The police have now openly declared a shoot-to-kill policy, and declared that they can shoot to kill just on suspicion. And that suspicion arising not from reliable intelligence or anything like that, but from just how someone may behave somewhere.

Until the other day everyone thought that a Brit licensed to kill was a character in a James Bond film. Now that is official British policy.

London's police commissioner Sir Ian Blair expressed ''regret'' -- and no more -- over the death of Brazilian electrician Jean Charles de Menezes. That ''regret'' was accompanied by the remark that there could be more such killing of innocent people.

Ian Blair said the police had a shoot-to-kill policy to stop suspected suicide bombers. ''This is not a Metropolitan (police) policy, this is a national policy and I think we are quite comfortable that the policy is right, but of course these are fantastically difficult times...there are still officers having to make those calls as we speak. Somebody else could be shot.''

Not many police chiefs of cities around the world who carry the responsibility of protecting their citizens would say this. The chilling message is that right or wrong, if an armed policeman is suspicious of your movements, it is okay, in fact required by national policy to instantly shoot to kill.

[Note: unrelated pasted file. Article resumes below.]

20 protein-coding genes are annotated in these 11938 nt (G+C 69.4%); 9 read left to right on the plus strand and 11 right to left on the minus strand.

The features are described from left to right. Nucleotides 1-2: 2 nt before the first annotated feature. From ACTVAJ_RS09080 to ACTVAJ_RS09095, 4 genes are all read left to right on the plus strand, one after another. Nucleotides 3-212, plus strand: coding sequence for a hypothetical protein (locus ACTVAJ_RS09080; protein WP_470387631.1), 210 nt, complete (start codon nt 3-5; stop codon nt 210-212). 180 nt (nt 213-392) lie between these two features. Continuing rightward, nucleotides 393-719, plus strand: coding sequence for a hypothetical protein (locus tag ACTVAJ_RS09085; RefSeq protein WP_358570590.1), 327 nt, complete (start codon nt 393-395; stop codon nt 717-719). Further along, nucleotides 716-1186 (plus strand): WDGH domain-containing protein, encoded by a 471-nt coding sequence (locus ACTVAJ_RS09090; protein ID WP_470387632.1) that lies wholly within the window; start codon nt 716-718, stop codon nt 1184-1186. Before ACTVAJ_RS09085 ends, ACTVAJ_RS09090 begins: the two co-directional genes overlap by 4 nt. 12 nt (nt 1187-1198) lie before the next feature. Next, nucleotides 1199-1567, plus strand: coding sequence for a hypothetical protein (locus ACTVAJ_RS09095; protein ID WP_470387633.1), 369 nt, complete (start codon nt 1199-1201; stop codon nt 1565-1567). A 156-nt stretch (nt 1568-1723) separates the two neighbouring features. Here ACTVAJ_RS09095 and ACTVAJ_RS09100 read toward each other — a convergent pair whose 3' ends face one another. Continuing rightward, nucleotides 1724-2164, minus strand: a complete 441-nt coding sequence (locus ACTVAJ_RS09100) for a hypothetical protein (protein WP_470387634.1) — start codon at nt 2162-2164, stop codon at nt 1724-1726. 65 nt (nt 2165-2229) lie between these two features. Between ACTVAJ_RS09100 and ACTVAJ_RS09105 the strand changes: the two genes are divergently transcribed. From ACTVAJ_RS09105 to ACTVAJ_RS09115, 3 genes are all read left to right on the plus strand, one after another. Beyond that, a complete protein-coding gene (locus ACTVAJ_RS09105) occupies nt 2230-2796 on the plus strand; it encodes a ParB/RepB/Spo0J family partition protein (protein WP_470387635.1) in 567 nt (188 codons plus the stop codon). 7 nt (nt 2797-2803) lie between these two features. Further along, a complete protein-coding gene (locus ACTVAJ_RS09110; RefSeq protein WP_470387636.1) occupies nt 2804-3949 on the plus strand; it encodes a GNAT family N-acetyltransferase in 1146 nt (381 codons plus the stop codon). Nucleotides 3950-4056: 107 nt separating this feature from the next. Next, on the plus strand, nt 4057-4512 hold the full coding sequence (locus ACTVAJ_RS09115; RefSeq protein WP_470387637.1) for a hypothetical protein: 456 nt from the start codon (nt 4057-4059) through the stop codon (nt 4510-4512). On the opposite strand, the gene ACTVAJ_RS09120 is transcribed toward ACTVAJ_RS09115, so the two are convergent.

His predecessor John Stevens spelt out in bloody detail in an article in 'The News of the World' weekly what his police had learnt from the Israeli police. ''I sent teams to Israel and other countries hit by suicide bombers where we learned a terrible truth. There is only one sure way to stop a suicide bomber determined to fulfil his mission -- destroy his brain instantly, utterly. That means shooting him with devastating power in the head, killing him immediately.''

Charles was shot eight times, seven times in the head and once in the shoulder. Given the police environment these days, he could be penalized for getting one of the eight shots wrong.

But Stevens expressed more than just regret. ''My heart goes out to the officer who killed the man in Stockwell Tube Station,'' he wrote. Some people thought at first they had read that wrong. But no, his heart was not going out to the man killed, or to his family and friends; it went out to the policeman who killed him.

The lies after lies that came thick and fast after that shooting uncover just how hollow the suspicions might be on the strength of which they have been given powers to shoot to kill.

First, that he was being watched and shadowed as he left his block of flats to take a bus to the station. That he was then followed to the train and shot when he ran. But there is now no word from the police why they were shadowing a Brazilian electrician -- if they were shadowing him at all, that is. They said they shadowed him 15 minutes on a bus, but not a word why they did not intercept him earlier.